I'm just feeling worn.
Today was a non-teaching day for me, but there are student presentations on campus, so I went in to be supportive, planning to have lunch with a visiting faculty member and some colleagues, and then go to presentations from 1 to 4.
Instead, just before 11 am, I got a desperate email from a colleague who's responsible for much of the organization asking me to come to a presentation since there was no one else in the room but her. So I ran over, literally, ran. (I'm a lousy runner, but there you go. At least I can run across campus still.) By the time I got there, two other people had gotten there, but I stayed. And I tried to ask a couple good questions.
That seemed to be my role today: trying to ask good questions. Unfortunately, I failed at the "good" part, since most of the presentations were on 19th century lit, so I'm not as up on stuff. So the questions I tended to ask were mostly beyond the students' experience. I wasn't trying to be mean, but I think I seemed that way. And since I was sometimes the only person trying to ask a question, it probably didn't feel great to the students.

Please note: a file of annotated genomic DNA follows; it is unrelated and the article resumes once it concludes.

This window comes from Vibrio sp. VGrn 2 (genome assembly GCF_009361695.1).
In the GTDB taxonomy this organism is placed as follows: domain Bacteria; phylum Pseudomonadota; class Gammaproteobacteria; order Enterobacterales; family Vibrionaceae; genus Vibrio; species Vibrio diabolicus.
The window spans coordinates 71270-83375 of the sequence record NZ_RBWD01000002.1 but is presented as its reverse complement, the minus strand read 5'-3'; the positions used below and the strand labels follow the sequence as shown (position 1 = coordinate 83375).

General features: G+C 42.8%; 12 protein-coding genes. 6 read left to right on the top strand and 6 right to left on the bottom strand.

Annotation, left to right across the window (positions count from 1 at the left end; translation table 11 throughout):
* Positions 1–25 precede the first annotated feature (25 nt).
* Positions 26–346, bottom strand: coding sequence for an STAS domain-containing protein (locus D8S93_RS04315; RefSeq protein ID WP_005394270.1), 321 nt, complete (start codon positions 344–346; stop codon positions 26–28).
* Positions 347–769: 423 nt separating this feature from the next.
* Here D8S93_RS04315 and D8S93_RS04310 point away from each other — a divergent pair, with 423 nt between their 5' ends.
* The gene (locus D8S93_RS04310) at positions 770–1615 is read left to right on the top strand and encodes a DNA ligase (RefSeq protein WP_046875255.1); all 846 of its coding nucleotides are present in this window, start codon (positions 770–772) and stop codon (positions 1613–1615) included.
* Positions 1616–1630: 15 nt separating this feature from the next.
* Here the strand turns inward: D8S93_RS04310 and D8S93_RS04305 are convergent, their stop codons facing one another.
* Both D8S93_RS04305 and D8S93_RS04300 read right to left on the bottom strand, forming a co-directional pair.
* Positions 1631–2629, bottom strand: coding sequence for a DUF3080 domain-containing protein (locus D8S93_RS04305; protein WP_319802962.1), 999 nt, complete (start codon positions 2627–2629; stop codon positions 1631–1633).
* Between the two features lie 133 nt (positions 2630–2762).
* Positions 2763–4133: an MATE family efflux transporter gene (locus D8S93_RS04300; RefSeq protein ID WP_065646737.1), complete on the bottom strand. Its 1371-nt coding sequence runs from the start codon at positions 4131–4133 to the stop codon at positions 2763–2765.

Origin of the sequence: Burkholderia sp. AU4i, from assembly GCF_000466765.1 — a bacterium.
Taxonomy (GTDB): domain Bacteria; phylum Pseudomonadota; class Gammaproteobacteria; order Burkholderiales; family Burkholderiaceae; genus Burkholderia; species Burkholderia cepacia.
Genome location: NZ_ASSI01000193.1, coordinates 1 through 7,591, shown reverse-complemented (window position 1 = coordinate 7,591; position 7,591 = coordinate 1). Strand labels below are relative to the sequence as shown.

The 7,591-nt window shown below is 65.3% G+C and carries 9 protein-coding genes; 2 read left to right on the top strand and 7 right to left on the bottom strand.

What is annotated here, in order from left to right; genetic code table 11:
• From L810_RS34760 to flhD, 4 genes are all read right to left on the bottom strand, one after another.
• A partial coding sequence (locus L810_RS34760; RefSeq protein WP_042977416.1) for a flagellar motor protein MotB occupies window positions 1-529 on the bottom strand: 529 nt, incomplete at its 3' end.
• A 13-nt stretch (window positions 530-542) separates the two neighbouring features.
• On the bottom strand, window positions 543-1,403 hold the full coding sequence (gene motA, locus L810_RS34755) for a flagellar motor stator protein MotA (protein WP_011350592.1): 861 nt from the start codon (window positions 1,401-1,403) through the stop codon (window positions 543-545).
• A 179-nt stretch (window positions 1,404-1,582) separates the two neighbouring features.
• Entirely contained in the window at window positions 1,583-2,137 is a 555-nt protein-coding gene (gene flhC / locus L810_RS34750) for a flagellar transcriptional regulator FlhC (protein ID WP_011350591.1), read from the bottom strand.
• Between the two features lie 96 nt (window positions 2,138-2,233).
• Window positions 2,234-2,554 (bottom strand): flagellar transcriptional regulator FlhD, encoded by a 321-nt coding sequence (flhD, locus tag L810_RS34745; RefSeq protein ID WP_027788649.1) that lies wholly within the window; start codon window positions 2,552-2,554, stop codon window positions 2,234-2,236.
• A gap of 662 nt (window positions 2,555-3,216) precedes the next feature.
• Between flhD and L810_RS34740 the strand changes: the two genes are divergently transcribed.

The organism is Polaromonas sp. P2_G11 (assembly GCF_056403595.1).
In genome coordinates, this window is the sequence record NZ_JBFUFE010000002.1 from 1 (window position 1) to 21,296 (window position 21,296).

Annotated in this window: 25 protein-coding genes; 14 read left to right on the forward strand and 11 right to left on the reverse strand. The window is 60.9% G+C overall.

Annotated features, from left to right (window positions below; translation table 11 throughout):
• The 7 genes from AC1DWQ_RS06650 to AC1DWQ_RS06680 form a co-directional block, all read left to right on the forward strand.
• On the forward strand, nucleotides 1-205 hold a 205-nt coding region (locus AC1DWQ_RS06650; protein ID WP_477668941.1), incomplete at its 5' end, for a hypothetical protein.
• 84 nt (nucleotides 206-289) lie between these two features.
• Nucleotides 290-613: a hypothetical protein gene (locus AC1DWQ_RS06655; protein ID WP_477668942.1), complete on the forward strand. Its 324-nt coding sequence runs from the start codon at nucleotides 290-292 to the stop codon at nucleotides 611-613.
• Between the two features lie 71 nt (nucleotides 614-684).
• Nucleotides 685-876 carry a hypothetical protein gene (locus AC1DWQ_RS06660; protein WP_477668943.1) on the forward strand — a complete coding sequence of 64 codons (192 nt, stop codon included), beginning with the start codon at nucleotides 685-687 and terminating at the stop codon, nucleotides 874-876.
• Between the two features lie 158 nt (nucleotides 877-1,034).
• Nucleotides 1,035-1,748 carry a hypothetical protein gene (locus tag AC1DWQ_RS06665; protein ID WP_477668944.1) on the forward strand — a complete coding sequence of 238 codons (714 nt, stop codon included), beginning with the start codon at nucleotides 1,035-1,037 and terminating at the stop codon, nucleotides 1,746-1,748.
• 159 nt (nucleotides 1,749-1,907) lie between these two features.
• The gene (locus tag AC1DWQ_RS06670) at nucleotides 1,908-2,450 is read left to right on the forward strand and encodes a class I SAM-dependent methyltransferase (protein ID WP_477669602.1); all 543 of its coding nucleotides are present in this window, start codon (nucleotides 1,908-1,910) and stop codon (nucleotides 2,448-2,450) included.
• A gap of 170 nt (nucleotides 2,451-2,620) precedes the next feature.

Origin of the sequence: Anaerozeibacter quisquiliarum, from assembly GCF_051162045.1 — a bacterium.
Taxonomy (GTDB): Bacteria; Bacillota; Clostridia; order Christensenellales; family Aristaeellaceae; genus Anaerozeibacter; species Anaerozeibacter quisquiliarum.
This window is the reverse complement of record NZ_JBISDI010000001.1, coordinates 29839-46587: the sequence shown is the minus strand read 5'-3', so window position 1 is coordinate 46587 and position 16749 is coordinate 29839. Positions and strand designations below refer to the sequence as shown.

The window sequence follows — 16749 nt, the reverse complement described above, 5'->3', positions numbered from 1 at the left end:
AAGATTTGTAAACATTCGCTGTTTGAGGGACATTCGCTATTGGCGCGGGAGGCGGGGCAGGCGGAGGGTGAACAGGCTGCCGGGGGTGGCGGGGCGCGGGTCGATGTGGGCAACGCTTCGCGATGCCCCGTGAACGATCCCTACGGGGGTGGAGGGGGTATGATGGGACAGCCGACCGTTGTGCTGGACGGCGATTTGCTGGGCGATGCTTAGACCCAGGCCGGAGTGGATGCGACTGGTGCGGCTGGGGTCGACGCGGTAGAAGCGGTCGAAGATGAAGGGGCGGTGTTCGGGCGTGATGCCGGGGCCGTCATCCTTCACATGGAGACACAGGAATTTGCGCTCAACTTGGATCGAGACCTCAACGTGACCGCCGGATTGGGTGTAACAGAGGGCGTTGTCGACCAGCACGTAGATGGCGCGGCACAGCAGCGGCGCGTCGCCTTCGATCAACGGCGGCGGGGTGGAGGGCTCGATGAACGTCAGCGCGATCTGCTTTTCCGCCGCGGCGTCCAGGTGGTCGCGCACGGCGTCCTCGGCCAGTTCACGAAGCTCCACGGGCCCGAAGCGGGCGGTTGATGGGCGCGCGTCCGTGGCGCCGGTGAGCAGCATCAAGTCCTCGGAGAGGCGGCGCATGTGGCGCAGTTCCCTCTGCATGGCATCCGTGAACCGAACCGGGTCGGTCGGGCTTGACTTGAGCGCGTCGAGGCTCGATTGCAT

Last year, I had one class do presentations in groups, and had ten groups. It was overwhelming. This year, I didn't do that. I haven't figured out how to give an assignment with two options, one a presentation and one not, in a way that is about the same amount and level of work for students and which I can grade well and fairly. But that would be ideal.
There's a bit of disagreement about the student presentation program. No faculty member wants to take it on (and the current person is ready to be done after several years of good service). But some people have strong ideas about how it should be run. Unfortunately, they aren't people who've had classes do presentations (in recent years) or who attend presentations, but they have strong opinions and are very critical of what's been done of late.
After I finally got back to my office, I started printing out an assignment that students had turned in electronically. Along the way, I noticed that about one third don't have names on the assignment. Now, I know from the students' point of view, they know who they are and don't think everything needs a name. But from my point of view, well, I send stuff to the printer, and then I go to the office where the printer lives and pick it all up, and I don't want to go back and have to figure out which person attached which file for the whole class. (I won't. I'll grade them, and ask students to claim them and put their names on when we meet next, and then I'll collect those again and record them.)
But at this point, I feel defeated by this place in all sorts of ways. (There's all sorts of craziness coming out of the fort and capital, all of which adds to the feelings of defeat.)